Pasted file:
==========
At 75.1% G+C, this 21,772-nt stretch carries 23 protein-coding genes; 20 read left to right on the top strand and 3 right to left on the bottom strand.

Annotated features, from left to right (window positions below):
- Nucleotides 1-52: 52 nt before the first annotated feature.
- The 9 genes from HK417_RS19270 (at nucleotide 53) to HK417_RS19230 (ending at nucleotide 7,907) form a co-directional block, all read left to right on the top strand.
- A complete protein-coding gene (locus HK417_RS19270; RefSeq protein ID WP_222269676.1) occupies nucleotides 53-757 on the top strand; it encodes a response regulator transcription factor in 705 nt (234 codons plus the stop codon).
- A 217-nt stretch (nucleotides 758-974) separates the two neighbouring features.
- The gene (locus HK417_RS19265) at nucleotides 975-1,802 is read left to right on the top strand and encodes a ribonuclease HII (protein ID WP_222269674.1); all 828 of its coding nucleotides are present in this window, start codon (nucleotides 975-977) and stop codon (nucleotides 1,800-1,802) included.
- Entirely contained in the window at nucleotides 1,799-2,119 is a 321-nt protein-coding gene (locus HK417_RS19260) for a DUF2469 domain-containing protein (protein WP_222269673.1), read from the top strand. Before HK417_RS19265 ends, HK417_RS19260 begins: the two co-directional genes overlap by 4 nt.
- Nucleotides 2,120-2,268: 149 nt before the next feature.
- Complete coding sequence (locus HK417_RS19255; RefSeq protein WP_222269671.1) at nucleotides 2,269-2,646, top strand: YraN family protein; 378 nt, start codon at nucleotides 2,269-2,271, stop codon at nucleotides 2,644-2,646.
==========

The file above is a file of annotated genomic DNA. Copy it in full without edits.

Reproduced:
At 75.1% G+C, this 21,772-nt stretch carries 23 protein-coding genes; 20 read left to right on the top strand and 3 right to left on the bottom strand.

Annotated features, from left to right (window positions below):
- Nucleotides 1-52: 52 nt before the first annotated feature.
- The 9 genes from HK417_RS19270 (at nucleotide 53) to HK417_RS19230 (ending at nucleotide 7,907) form a co-directional block, all read left to right on the top strand.
- A complete protein-coding gene (locus HK417_RS19270; RefSeq protein ID WP_222269676.1) occupies nucleotides 53-757 on the top strand; it encodes a response regulator transcription factor in 705 nt (234 codons plus the stop codon).
- A 217-nt stretch (nucleotides 758-974) separates the two neighbouring features.
- The gene (locus HK417_RS19265) at nucleotides 975-1,802 is read left to right on the top strand and encodes a ribonuclease HII (protein ID WP_222269674.1); all 828 of its coding nucleotides are present in this window, start codon (nucleotides 975-977) and stop codon (nucleotides 1,800-1,802) included.
- Entirely contained in the window at nucleotides 1,799-2,119 is a 321-nt protein-coding gene (locus HK417_RS19260) for a DUF2469 domain-containing protein (protein WP_222269673.1), read from the top strand. Before HK417_RS19265 ends, HK417_RS19260 begins: the two co-directional genes overlap by 4 nt.
- Nucleotides 2,120-2,268: 149 nt before the next feature.
- Complete coding sequence (locus HK417_RS19255; RefSeq protein WP_222269671.1) at nucleotides 2,269-2,646, top strand: YraN family protein; 378 nt, start codon at nucleotides 2,269-2,271, stop codon at nucleotides 2,644-2,646.